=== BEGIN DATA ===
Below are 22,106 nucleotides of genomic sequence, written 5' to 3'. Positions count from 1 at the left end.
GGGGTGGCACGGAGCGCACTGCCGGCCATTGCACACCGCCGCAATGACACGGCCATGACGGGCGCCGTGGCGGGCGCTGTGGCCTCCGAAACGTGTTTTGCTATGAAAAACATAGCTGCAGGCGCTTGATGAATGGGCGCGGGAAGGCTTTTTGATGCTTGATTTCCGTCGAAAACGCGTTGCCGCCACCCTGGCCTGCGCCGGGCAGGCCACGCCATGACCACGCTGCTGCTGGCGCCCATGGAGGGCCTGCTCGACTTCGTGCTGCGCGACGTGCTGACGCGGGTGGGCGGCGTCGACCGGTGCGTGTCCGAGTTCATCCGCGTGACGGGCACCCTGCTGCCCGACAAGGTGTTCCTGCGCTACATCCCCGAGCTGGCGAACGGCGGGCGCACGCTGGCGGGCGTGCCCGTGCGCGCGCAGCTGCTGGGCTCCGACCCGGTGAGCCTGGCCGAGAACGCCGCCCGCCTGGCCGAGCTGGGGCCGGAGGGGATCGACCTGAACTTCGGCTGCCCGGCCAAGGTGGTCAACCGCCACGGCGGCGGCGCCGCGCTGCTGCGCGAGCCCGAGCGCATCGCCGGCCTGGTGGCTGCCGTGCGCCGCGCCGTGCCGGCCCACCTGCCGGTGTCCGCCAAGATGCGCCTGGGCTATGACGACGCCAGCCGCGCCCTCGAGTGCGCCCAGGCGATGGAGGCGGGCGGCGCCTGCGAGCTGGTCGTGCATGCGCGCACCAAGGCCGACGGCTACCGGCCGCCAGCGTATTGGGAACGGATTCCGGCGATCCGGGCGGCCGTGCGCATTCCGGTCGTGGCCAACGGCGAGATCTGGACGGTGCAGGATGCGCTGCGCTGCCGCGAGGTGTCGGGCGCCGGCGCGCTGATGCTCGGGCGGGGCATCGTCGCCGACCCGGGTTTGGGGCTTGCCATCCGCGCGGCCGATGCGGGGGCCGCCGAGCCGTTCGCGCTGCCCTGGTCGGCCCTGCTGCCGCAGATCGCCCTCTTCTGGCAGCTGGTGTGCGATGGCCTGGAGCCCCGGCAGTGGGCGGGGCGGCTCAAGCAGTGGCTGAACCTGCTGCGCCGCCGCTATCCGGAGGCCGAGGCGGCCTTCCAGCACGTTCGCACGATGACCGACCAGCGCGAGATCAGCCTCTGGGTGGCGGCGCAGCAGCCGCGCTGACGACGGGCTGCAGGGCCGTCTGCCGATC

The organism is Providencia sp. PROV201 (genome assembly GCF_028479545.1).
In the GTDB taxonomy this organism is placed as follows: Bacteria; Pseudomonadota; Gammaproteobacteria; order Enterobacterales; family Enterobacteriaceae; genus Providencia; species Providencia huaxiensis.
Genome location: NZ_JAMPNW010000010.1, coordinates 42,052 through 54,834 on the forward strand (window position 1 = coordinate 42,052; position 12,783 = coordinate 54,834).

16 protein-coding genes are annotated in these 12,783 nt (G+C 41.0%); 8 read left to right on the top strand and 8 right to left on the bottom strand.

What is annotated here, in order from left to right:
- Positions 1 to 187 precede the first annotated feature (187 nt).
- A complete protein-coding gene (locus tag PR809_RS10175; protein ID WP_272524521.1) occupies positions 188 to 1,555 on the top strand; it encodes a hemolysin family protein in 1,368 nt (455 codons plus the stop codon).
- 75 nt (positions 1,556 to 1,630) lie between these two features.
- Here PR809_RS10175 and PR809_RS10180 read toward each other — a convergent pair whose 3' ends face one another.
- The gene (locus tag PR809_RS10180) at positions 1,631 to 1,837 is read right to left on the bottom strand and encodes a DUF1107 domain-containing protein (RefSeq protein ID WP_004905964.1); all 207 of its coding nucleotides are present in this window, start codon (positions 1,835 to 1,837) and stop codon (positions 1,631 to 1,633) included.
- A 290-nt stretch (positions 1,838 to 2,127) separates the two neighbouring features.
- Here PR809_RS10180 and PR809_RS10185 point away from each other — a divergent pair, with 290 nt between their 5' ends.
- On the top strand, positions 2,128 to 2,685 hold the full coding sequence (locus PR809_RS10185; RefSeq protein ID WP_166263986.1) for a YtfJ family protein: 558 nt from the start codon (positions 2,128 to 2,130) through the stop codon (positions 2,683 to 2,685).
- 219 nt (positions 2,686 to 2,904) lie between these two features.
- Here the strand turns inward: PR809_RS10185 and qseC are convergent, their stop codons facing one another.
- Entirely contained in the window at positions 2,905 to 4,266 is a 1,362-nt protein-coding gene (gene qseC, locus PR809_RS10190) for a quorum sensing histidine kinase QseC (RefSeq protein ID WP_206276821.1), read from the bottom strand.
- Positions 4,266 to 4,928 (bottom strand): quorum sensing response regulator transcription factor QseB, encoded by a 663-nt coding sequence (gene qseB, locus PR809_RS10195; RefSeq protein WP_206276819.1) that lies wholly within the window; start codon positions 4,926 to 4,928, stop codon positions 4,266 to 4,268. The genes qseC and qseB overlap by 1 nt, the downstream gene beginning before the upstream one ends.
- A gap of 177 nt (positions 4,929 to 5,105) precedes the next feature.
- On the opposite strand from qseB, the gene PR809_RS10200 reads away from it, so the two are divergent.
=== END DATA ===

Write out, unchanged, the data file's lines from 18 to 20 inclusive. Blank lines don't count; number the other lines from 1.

- Entirely contained in the window at positions 2,905 to 4,266 is a 1,362-nt protein-coding gene (gene qseC, locus PR809_RS10190) for a quorum sensing histidine kinase QseC (RefSeq protein ID WP_206276821.1), read from the bottom strand.
- Positions 4,266 to 4,928 (bottom strand): quorum sensing response regulator transcription factor QseB, encoded by a 663-nt coding sequence (gene qseB, locus PR809_RS10195; RefSeq protein WP_206276819.1) that lies wholly within the window; start codon positions 4,926 to 4,928, stop codon positions 4,266 to 4,268. The genes qseC and qseB overlap by 1 nt, the downstream gene beginning before the upstream one ends.
- A gap of 177 nt (positions 4,929 to 5,105) precedes the next feature.